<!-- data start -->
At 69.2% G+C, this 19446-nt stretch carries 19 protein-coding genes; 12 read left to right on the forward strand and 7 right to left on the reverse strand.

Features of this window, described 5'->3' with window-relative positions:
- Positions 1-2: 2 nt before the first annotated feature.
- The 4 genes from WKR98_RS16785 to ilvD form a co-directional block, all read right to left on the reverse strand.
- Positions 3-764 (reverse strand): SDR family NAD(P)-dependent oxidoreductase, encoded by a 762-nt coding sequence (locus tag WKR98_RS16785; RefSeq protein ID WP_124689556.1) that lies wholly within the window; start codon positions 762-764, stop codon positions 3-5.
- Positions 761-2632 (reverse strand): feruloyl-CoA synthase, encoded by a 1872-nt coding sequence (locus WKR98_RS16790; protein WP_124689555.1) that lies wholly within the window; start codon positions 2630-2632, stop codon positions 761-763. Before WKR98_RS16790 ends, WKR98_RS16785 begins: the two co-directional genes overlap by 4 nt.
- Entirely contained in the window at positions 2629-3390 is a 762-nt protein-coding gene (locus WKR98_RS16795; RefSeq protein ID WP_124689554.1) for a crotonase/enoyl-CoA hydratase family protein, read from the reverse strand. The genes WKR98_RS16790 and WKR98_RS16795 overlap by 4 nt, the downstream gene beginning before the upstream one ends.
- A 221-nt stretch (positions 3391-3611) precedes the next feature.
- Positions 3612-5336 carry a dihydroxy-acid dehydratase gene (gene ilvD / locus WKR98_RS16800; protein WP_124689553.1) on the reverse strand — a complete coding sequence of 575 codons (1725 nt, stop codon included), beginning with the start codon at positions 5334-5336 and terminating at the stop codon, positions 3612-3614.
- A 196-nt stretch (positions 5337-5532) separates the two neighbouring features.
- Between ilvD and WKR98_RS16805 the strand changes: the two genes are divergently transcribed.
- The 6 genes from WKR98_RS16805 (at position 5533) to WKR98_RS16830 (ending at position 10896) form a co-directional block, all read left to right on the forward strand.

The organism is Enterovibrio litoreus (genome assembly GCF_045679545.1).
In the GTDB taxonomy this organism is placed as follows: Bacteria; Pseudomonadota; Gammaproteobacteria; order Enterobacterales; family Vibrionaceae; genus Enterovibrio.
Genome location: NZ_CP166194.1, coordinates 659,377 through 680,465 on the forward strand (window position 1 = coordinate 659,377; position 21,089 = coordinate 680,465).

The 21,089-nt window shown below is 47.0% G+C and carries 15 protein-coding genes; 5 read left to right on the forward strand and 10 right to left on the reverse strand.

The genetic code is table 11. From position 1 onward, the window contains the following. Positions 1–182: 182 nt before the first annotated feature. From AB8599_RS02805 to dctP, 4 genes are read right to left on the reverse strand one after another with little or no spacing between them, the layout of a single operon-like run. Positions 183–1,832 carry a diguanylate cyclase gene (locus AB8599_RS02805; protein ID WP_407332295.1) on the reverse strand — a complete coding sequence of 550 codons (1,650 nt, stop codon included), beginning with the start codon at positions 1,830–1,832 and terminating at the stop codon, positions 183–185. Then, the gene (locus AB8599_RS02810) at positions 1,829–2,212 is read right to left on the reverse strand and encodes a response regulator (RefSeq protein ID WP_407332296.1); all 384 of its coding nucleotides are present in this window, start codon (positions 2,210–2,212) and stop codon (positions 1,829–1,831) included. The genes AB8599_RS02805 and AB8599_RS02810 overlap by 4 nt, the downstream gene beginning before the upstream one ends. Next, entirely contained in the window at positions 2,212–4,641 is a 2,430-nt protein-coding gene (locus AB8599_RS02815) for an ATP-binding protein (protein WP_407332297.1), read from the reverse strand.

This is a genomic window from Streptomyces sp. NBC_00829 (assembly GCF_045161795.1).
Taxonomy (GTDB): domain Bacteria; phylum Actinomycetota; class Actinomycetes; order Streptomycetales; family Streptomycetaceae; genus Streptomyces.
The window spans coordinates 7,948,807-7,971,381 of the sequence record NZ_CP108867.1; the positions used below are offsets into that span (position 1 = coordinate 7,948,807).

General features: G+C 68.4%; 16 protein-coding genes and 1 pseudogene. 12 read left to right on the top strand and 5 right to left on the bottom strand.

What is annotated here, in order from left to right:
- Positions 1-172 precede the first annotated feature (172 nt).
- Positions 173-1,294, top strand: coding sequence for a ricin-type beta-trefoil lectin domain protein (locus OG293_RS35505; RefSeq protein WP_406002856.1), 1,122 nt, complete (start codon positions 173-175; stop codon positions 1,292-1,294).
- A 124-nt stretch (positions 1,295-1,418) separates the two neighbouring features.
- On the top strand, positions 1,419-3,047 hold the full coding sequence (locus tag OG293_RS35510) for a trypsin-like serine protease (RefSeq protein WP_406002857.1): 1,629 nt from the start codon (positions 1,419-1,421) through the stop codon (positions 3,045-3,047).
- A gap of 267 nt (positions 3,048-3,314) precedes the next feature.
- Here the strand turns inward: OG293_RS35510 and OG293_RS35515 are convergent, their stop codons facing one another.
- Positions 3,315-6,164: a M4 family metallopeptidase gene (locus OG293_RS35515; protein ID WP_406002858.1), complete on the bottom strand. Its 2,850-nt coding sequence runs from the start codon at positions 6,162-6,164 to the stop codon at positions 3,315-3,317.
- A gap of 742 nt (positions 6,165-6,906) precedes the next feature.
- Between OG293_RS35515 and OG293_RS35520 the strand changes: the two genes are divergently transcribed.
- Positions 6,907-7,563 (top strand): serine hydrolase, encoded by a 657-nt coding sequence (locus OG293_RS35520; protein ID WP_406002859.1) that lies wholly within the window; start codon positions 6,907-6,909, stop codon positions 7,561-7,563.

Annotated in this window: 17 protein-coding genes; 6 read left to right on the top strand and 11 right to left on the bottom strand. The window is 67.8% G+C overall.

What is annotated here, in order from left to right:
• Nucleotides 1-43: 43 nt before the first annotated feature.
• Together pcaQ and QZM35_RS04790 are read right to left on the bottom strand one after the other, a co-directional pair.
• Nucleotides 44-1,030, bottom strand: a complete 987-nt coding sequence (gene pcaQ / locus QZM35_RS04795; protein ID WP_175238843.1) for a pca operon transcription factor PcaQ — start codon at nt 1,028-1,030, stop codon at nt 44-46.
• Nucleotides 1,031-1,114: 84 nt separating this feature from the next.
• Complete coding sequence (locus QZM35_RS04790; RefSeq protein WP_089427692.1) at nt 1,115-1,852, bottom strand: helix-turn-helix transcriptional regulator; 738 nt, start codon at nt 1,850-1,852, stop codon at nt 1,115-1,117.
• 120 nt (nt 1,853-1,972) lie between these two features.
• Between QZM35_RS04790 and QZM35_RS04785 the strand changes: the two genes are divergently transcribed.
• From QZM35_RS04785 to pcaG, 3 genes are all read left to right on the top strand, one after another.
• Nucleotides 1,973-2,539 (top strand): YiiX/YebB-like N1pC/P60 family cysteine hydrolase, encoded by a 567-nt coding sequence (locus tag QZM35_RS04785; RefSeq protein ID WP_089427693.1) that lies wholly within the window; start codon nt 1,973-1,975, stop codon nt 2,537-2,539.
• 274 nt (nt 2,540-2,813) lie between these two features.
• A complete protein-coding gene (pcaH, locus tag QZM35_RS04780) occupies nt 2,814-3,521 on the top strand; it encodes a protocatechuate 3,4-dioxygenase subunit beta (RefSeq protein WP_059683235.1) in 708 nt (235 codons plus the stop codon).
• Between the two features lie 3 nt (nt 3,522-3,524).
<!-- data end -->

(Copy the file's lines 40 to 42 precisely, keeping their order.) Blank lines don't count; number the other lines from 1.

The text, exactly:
• 120 nt (nt 1,853-1,972) lie between these two features.
• Between QZM35_RS04790 and QZM35_RS04785 the strand changes: the two genes are divergently transcribed.
• From QZM35_RS04785 to pcaG, 3 genes are all read left to right on the top strand, one after another.